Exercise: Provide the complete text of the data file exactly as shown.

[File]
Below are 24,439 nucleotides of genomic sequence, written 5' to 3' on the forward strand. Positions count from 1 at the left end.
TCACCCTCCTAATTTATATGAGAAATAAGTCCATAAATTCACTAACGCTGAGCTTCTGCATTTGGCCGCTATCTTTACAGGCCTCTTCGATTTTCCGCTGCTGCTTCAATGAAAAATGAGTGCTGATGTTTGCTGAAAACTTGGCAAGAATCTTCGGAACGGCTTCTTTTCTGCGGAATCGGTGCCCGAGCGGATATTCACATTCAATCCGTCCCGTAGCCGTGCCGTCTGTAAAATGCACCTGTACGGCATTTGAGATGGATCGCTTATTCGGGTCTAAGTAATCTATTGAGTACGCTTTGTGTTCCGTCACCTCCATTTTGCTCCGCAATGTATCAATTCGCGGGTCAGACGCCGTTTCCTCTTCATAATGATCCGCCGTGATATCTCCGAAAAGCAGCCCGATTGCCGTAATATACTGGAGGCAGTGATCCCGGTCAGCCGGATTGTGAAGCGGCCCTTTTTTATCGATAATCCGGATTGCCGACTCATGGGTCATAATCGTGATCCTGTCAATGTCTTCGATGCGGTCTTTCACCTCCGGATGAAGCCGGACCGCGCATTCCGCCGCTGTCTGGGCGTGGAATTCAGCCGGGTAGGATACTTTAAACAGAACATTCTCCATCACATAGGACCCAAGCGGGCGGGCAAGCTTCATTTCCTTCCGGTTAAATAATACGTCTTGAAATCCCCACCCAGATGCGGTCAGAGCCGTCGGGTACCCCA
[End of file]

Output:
Below are 24,439 nucleotides of genomic sequence, written 5' to 3' on the forward strand. Positions count from 1 at the left end.
TCACCCTCCTAATTTATATGAGAAATAAGTCCATAAATTCACTAACGCTGAGCTTCTGCATTTGGCCGCTATCTTTACAGGCCTCTTCGATTTTCCGCTGCTGCTTCAATGAAAAATGAGTGCTGATGTTTGCTGAAAACTTGGCAAGAATCTTCGGAACGGCTTCTTTTCTGCGGAATCGGTGCCCGAGCGGATATTCACATTCAATCCGTCCCGTAGCCGTGCCGTCTGTAAAATGCACCTGTACGGCATTTGAGATGGATCGCTTATTCGGGTCTAAGTAATCTATTGAGTACGCTTTGTGTTCCGTCACCTCCATTTTGCTCCGCAATGTATCAATTCGCGGGTCAGACGCCGTTTCCTCTTCATAATGATCCGCCGTGATATCTCCGAAAAGCAGCCCGATTGCCGTAATATACTGGAGGCAGTGATCCCGGTCAGCCGGATTGTGAAGCGGCCCTTTTTTATCGATAATCCGGATTGCCGACTCATGGGTCATAATCGTGATCCTGTCAATGTCTTCGATGCGGTCTTTCACCTCCGGATGAAGCCGGACCGCGCATTCCGCCGCTGTCTGGGCGTGGAATTCAGCCGGGTAGGATACTTTAAACAGAACATTCTCCATCACATAGGACCCAAGCGGGCGGGCAAGCTTCATTTCCTTCCGGTTAAATAATACGTCTTGAAATCCCCACCCAGATGCGGTCAGAGCCGTCGGGTACCCCA